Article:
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  • Writer's pictureAmanda Crews


Our daughter recently read a book about the artist Fanny Brate. It talked about how Fanny Brate used perspective to make her paintings look more realistic. Perspective, in this case, is when an artist paints things in the distance to look smaller. In reality, the object would be much larger if it were next to what the image was focusing on. In this specific example, the artist painted a house in the distance, while the focus of the painting was on children who looked closer and bigger. As we read through each page together, I couldn’t help but think about our own perspective. 


With social media at our finger tips 24/7, our perspective can become a little clouded at times. 


We scroll and see happy married couples, 15 or 20 years into it. But what we don’t see is the way they may treat each other off camera or the battles they have fought to make it to that landmark anniversary. 


We see perfect corners of people’s homes – clean and tidy – organized and perfect. What we don’t see is what’s not pictured or the work, time, and maybe even stress it’s taken to make that space photo worthy. We see large houses with manicured lawns and then maybe we look around at our small postage stamp front yard and think, “I wish I had that.” 

We see families in curated outfits smiling perfectly. What we don’t see is the meltdown that happened just minutes before or what someone may have said through gritted teeth to get their children to smile and look at the camera.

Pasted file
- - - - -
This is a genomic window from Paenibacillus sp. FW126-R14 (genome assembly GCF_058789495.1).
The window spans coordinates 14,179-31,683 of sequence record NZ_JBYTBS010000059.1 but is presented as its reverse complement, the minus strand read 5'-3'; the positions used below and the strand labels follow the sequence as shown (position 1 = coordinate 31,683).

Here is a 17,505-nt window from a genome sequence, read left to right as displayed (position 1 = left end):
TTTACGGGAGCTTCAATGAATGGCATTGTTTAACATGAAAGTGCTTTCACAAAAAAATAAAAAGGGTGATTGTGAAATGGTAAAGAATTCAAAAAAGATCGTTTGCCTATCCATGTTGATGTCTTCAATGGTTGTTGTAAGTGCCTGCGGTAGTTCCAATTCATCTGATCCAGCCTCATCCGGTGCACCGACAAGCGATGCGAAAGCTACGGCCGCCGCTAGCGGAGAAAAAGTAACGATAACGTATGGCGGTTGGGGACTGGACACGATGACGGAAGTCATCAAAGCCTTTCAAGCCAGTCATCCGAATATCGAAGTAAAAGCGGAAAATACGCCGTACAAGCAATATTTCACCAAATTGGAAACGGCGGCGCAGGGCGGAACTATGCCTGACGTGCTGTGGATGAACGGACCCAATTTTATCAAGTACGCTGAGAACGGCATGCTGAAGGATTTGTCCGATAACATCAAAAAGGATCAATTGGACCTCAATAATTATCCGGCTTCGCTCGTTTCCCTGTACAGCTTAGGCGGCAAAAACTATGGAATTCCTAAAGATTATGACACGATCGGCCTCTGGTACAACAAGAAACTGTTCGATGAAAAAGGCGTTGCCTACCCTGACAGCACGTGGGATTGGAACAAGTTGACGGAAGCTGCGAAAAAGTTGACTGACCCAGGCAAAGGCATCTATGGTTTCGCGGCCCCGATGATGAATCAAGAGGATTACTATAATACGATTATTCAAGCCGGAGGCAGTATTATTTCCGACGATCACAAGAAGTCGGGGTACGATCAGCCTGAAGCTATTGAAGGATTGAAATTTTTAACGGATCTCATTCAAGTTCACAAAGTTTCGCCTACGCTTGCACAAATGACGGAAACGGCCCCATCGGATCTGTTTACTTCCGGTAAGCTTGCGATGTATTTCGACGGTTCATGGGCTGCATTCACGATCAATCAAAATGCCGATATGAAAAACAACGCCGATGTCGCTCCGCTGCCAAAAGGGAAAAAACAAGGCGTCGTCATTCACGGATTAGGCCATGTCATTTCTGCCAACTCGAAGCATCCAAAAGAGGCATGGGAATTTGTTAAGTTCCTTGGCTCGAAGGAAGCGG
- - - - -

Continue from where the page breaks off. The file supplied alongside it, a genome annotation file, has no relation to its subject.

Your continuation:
When we compare our life to curated squares on social media, we’re focusing on the house in the distance. Social media gives us a quick snapshot, and just like the house in the distance, it’s hard to see the details up close. When we focus on the far off things, we fail to look at the beauty that God is creating right in front of our own eyes – in our own homes. 


Satan loves when we compare our God given gifts to those we see on social media. In Job 1:7 “The Lord asked Satan, ‘Where have you come from?’ [He responded,] ‘From roaming through the earth and walking around on it.” He is here looking to steal, kill, and destroy as John 10:10 describes. Comparison, too, does just that. It steals, kills, and destroys. Galatians 6:4 teaches us that “...[we] should examine our own work, and then we will have a reason for boasting in ourselves alone, and not in respect to someone else.” It's saying: Let us not compare ourselves to others. Rather, let's look at our own work and appreciate it.

Friends, if you’re looking at the house in the far off distance, let’s refocus our perspective. The life we have is a gift. The people around us are gifts. Let’s focus on that and most importantly, let us thank God for the gifts that He has given each of us.

“Give thanks in everything, for this is God’s will for you in Christ Jesus.” 

1 Thessalonians 5:18 


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